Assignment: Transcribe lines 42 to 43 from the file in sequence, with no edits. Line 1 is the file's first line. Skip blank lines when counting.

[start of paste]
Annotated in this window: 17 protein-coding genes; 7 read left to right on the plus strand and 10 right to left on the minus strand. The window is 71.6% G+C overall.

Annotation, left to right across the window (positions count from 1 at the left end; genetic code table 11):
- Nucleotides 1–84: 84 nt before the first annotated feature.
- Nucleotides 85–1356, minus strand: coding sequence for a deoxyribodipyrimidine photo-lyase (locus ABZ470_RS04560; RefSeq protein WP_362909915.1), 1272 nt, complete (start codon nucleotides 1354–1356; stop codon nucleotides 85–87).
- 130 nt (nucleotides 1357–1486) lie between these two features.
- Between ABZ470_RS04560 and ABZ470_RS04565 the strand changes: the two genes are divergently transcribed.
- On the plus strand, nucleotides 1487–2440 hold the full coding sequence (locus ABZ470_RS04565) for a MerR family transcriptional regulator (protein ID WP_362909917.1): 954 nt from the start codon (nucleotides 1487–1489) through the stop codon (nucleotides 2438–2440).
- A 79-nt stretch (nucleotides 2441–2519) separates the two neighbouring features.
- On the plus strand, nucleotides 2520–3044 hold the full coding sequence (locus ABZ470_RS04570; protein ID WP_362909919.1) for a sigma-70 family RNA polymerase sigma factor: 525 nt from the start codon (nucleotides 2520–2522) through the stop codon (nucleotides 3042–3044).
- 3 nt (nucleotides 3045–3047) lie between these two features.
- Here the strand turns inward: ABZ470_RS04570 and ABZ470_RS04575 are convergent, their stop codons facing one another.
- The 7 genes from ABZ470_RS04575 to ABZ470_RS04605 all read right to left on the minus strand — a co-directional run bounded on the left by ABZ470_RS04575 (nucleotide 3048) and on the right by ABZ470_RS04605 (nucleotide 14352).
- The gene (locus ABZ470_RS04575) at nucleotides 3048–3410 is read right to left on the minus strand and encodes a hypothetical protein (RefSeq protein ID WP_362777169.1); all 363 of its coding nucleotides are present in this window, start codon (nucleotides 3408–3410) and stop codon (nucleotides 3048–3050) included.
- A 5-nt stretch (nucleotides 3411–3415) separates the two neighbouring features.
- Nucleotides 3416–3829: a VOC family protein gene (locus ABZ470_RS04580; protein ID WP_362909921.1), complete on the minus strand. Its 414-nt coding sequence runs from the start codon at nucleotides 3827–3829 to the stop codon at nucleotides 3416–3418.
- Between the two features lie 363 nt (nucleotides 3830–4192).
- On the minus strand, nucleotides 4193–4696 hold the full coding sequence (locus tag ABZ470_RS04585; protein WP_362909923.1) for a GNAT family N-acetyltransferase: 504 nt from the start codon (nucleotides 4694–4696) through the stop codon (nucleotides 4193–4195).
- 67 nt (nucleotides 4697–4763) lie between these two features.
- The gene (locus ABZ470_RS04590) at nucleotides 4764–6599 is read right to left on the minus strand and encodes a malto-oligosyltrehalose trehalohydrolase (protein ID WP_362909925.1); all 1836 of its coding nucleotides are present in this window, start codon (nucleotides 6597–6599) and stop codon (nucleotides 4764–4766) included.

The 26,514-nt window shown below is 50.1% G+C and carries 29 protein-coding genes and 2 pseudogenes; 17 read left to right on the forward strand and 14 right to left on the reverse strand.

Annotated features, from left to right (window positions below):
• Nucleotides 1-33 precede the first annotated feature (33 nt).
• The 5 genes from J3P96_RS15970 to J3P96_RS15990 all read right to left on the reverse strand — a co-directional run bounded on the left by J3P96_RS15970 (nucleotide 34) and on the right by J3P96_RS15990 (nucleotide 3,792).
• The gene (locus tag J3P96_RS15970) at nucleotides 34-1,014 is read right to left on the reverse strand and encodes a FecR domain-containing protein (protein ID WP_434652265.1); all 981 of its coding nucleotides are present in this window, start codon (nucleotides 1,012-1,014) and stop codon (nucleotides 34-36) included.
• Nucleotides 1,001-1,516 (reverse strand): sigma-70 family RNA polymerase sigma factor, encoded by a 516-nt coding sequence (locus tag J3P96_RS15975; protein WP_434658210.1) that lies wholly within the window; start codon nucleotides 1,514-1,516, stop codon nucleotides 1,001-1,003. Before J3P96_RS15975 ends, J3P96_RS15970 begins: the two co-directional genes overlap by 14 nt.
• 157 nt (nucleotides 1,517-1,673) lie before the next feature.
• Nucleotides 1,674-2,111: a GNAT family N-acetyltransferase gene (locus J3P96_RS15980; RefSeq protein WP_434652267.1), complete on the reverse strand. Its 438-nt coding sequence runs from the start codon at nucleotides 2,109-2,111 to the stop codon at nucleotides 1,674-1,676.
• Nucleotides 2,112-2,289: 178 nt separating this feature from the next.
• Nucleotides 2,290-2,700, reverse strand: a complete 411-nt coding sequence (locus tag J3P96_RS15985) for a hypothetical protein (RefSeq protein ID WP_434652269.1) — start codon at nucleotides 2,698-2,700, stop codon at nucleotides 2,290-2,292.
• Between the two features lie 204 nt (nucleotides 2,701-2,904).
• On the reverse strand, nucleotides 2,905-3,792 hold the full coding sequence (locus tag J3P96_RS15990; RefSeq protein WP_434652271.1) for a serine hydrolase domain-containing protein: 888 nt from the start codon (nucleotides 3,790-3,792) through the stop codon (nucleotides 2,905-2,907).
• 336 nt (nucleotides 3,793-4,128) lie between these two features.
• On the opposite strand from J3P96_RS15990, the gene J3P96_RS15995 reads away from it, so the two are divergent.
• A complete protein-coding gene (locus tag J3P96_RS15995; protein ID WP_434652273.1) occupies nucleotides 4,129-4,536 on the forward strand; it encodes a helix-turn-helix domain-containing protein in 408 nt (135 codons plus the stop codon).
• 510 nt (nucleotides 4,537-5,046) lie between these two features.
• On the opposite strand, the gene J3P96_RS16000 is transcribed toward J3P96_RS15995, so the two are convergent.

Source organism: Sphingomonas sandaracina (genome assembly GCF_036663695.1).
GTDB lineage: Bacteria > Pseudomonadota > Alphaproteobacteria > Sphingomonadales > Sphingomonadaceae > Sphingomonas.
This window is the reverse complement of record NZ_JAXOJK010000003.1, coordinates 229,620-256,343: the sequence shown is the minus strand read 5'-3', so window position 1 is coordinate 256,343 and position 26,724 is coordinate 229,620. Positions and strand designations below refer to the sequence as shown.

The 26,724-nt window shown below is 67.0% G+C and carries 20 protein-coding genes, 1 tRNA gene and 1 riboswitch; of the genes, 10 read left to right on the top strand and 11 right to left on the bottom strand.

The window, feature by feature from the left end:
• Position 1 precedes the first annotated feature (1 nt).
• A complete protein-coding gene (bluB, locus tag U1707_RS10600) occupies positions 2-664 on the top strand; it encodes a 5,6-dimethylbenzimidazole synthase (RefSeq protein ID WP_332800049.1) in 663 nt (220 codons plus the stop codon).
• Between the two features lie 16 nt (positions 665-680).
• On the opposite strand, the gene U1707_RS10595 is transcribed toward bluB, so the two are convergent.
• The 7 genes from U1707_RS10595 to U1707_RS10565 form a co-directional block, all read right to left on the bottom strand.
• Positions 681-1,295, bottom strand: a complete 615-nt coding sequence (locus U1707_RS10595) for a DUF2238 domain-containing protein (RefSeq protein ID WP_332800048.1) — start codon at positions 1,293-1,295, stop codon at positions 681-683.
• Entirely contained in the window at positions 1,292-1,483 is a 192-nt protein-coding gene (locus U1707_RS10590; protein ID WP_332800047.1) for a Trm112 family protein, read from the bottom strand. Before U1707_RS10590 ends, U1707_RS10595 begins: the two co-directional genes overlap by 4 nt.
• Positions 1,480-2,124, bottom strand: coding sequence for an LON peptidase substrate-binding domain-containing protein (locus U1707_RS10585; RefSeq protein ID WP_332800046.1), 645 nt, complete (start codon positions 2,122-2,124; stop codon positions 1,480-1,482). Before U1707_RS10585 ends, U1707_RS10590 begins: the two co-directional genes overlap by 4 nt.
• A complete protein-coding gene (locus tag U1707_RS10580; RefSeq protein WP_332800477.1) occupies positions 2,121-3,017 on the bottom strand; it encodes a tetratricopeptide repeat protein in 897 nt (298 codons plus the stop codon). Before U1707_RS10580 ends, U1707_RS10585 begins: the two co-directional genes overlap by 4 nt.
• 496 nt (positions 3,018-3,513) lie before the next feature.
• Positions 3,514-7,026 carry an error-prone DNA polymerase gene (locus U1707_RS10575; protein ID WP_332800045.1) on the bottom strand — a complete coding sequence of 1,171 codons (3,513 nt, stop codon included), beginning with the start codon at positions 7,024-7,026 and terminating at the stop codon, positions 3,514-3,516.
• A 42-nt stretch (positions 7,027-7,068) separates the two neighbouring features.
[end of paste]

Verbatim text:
• Position 1 precedes the first annotated feature (1 nt).
• A complete protein-coding gene (bluB, locus tag U1707_RS10600) occupies positions 2-664 on the top strand; it encodes a 5,6-dimethylbenzimidazole synthase (RefSeq protein ID WP_332800049.1) in 663 nt (220 codons plus the stop codon).